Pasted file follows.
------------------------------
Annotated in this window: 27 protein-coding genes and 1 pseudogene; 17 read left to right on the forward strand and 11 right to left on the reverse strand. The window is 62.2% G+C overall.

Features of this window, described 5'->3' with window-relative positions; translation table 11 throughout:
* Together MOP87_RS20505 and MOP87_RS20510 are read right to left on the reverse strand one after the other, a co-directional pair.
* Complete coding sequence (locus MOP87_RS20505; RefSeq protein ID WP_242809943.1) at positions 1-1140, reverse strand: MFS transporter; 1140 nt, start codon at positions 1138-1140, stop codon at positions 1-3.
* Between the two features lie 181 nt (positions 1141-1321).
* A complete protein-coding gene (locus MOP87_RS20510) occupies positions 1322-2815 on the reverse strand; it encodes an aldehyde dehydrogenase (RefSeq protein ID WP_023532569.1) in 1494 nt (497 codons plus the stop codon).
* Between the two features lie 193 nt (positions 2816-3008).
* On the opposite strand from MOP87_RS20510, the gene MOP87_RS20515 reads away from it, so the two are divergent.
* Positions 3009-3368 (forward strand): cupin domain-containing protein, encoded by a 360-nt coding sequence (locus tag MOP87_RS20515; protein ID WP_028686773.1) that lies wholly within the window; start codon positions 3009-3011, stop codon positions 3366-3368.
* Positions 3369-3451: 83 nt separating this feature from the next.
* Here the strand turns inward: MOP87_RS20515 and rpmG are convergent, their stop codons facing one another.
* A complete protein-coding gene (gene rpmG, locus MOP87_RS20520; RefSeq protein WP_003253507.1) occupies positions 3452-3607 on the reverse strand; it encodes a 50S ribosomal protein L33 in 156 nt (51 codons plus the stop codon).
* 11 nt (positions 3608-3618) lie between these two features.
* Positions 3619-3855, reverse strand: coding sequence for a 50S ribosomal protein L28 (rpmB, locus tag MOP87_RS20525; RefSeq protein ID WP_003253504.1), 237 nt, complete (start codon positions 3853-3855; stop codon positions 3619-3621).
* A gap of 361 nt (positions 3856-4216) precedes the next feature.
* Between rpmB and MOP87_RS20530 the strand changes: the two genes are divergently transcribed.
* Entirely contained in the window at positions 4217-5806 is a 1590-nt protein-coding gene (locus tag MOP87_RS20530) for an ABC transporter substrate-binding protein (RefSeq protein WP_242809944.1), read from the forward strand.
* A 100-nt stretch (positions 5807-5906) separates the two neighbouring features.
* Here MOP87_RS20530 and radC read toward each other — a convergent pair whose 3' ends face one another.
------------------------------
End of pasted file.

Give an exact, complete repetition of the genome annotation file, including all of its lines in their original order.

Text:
Annotated in this window: 27 protein-coding genes and 1 pseudogene; 17 read left to right on the forward strand and 11 right to left on the reverse strand. The window is 62.2% G+C overall.

Features of this window, described 5'->3' with window-relative positions; translation table 11 throughout:
* Together MOP87_RS20505 and MOP87_RS20510 are read right to left on the reverse strand one after the other, a co-directional pair.
* Complete coding sequence (locus MOP87_RS20505; RefSeq protein ID WP_242809943.1) at positions 1-1140, reverse strand: MFS transporter; 1140 nt, start codon at positions 1138-1140, stop codon at positions 1-3.
* Between the two features lie 181 nt (positions 1141-1321).
* A complete protein-coding gene (locus MOP87_RS20510) occupies positions 1322-2815 on the reverse strand; it encodes an aldehyde dehydrogenase (RefSeq protein ID WP_023532569.1) in 1494 nt (497 codons plus the stop codon).
* Between the two features lie 193 nt (positions 2816-3008).
* On the opposite strand from MOP87_RS20510, the gene MOP87_RS20515 reads away from it, so the two are divergent.
* Positions 3009-3368 (forward strand): cupin domain-containing protein, encoded by a 360-nt coding sequence (locus tag MOP87_RS20515; protein ID WP_028686773.1) that lies wholly within the window; start codon positions 3009-3011, stop codon positions 3366-3368.
* Positions 3369-3451: 83 nt separating this feature from the next.
* Here the strand turns inward: MOP87_RS20515 and rpmG are convergent, their stop codons facing one another.
* A complete protein-coding gene (gene rpmG, locus MOP87_RS20520; RefSeq protein WP_003253507.1) occupies positions 3452-3607 on the reverse strand; it encodes a 50S ribosomal protein L33 in 156 nt (51 codons plus the stop codon).
* 11 nt (positions 3608-3618) lie between these two features.
* Positions 3619-3855, reverse strand: coding sequence for a 50S ribosomal protein L28 (rpmB, locus tag MOP87_RS20525; RefSeq protein ID WP_003253504.1), 237 nt, complete (start codon positions 3853-3855; stop codon positions 3619-3621).
* A gap of 361 nt (positions 3856-4216) precedes the next feature.
* Between rpmB and MOP87_RS20530 the strand changes: the two genes are divergently transcribed.
* Entirely contained in the window at positions 4217-5806 is a 1590-nt protein-coding gene (locus tag MOP87_RS20530) for an ABC transporter substrate-binding protein (RefSeq protein WP_242809944.1), read from the forward strand.
* A 100-nt stretch (positions 5807-5906) separates the two neighbouring features.
* Here MOP87_RS20530 and radC read toward each other — a convergent pair whose 3' ends face one another.